Volume 6, No. 1 —————— Editorial and business offices: P.O. Box 8050 329 U.S. 82 West Greenwood, MS 38935-8050 662-453-5312 —————— Leflore Illustrated is published by Commonwealth Publishing, Inc.

Fall 2010 Leflore Illustrated / 3


From the editor

PHOTO BY JOHNNY JENNINGS

Lights, camera ... no action O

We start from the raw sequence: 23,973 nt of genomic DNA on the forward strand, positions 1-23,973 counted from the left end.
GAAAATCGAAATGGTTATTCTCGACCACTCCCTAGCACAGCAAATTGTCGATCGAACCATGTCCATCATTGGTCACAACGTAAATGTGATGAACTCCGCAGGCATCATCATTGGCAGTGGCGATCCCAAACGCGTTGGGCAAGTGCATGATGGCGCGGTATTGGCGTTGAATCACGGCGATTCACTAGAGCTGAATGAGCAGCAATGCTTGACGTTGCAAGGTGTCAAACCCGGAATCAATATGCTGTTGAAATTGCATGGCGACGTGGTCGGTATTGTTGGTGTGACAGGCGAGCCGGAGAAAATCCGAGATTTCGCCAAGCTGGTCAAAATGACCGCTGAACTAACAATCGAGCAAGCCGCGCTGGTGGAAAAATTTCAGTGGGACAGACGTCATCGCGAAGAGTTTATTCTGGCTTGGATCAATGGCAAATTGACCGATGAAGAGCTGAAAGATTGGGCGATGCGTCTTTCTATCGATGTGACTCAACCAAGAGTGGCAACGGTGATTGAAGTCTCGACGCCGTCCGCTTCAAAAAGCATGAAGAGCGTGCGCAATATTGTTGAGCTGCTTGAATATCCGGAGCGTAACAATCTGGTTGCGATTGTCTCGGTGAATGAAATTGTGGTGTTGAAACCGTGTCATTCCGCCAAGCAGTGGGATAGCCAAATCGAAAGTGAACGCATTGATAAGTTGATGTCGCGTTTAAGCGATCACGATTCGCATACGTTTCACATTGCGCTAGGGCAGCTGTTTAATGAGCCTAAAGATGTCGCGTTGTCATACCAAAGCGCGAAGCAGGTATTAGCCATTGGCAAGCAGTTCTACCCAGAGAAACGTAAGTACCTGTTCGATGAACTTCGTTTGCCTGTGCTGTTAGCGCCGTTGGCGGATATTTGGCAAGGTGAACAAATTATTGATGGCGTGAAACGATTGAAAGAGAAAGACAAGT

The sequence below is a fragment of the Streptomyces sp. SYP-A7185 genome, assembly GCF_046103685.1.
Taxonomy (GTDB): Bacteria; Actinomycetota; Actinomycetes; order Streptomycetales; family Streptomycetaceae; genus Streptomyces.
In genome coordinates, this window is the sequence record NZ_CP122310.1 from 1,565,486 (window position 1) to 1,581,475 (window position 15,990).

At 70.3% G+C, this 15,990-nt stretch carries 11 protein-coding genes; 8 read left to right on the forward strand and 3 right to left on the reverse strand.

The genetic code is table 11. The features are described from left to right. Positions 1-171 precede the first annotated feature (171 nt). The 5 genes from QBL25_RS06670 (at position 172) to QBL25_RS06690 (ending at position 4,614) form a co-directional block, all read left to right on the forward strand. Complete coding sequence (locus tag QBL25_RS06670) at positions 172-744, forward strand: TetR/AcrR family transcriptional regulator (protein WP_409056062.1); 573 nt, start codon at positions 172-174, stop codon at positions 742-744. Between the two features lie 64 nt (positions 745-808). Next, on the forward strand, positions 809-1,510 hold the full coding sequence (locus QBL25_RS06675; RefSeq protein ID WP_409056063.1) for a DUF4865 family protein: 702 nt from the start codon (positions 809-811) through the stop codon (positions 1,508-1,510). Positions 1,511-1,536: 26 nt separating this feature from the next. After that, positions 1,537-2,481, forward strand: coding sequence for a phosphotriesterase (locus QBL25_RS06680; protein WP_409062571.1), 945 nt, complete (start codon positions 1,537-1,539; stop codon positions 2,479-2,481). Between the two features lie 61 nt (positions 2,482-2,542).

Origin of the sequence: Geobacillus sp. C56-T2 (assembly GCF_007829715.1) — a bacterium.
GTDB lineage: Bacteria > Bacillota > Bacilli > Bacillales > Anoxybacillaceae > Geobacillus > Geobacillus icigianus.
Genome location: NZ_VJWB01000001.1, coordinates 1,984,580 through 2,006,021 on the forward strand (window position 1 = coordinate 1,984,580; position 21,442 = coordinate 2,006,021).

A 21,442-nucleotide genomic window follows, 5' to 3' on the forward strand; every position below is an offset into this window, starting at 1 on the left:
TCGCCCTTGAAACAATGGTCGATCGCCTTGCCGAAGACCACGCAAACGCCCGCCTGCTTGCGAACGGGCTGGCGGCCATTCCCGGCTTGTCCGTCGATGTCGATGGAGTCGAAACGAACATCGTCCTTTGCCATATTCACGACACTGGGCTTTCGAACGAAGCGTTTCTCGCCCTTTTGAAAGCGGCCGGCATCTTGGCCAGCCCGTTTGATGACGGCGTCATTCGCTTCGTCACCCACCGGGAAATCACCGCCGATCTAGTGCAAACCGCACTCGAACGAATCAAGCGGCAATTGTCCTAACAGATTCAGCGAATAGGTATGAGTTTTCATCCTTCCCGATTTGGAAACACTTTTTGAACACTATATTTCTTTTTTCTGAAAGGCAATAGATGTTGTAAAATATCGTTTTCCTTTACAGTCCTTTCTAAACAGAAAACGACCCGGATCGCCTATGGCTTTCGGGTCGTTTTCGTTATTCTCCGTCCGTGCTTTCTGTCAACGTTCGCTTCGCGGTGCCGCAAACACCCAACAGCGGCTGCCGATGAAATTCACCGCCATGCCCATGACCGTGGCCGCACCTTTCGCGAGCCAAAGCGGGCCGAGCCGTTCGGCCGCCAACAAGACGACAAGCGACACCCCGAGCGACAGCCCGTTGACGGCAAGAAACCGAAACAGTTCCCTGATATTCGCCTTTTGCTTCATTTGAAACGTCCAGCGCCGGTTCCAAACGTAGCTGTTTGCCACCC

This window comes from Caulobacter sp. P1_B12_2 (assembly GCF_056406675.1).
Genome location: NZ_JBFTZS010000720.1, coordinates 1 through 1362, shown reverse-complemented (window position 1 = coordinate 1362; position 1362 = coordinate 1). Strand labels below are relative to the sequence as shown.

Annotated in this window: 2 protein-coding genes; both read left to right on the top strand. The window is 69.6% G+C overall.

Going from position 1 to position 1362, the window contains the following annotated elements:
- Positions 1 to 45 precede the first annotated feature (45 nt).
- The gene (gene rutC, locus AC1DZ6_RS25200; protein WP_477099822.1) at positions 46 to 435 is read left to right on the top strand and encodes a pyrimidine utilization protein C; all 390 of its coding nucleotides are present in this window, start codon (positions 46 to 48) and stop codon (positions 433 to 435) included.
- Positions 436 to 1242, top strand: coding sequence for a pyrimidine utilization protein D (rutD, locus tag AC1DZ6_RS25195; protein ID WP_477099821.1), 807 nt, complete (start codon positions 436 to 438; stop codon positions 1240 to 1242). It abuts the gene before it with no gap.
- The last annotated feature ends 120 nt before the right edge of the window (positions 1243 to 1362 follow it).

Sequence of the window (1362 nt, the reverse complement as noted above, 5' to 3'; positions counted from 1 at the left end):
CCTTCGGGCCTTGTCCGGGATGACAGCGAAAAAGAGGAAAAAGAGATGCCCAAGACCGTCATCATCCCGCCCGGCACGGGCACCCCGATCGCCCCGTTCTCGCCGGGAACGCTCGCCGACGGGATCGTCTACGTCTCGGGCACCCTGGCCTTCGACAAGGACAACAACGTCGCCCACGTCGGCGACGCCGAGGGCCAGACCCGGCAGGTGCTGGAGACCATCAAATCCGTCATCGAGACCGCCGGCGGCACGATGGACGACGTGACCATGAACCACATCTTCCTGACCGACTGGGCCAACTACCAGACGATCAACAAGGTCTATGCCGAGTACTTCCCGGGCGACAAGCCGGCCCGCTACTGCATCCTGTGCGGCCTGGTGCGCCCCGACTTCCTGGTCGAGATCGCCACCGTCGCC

ne evening in July, I was driving back into Greenwood with my wife, Betty Gail, from an out-of-town wedding. We decided to stop and get a bite. As we emerged from our car near the restaurant, Bryan Lott and his wife, Lenora, parked next to us. “You decided to come out early, too,” Bryan said in greeting. The remark threw me off. It was almost 8 p.m., not exactly an earlybird hour. As we approached the entrance to the restaurant, though, Bryan’s cryptic remark made sense. A sign announced the restaurant was closed for a private party for the cast and crew of The Help. The movie adaptation of Kathryn Stockett’s blockbuster first novel had just begun filming that week in and around Greenwood. Bryan had lined up dozens of 1960s-era commodes critical to portraying one of the funnier episodes in the story. He was on the invitation list. I was not. Bryan, sensing my awkwardness, encouraged me to crash the party. I looked through the glass door at the muscular security guard stationed inside. I wasn’t about to risk the humiliation. Bad enough to make the faux pas of showing up uninvited at a private party. The thought of being ushered away while invited guests were arriving was mortifying. It was an omen. I was going to be on the outside looking in for the duration of this movie project. I guess it’s my own fault. When it was announced that The Help would be filmed in Greenwood, I figured the media would have plenty of access to observe the production. Shows you how little I understood about the ways of 4 / Leflore Illustrated Fall 2010